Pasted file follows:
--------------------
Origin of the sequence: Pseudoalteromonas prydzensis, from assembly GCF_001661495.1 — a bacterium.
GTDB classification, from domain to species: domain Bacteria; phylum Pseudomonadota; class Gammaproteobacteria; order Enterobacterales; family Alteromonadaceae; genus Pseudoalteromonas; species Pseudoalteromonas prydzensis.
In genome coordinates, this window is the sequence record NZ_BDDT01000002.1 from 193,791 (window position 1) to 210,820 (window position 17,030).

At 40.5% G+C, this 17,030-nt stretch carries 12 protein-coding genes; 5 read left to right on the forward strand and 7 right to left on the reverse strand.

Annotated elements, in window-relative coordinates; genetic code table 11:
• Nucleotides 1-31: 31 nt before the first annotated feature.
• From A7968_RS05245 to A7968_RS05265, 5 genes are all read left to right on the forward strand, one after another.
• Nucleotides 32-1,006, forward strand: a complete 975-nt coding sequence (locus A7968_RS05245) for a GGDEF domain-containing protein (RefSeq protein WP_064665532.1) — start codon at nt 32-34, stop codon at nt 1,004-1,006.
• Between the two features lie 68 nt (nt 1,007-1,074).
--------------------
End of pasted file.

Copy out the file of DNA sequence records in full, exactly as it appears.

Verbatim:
Origin of the sequence: Pseudoalteromonas prydzensis, from assembly GCF_001661495.1 — a bacterium.
GTDB classification, from domain to species: domain Bacteria; phylum Pseudomonadota; class Gammaproteobacteria; order Enterobacterales; family Alteromonadaceae; genus Pseudoalteromonas; species Pseudoalteromonas prydzensis.
In genome coordinates, this window is the sequence record NZ_BDDT01000002.1 from 193,791 (window position 1) to 210,820 (window position 17,030).

At 40.5% G+C, this 17,030-nt stretch carries 12 protein-coding genes; 5 read left to right on the forward strand and 7 right to left on the reverse strand.

Annotated elements, in window-relative coordinates; genetic code table 11:
• Nucleotides 1-31: 31 nt before the first annotated feature.
• From A7968_RS05245 to A7968_RS05265, 5 genes are all read left to right on the forward strand, one after another.
• Nucleotides 32-1,006, forward strand: a complete 975-nt coding sequence (locus A7968_RS05245) for a GGDEF domain-containing protein (RefSeq protein WP_064665532.1) — start codon at nt 32-34, stop codon at nt 1,004-1,006.
• Between the two features lie 68 nt (nt 1,007-1,074).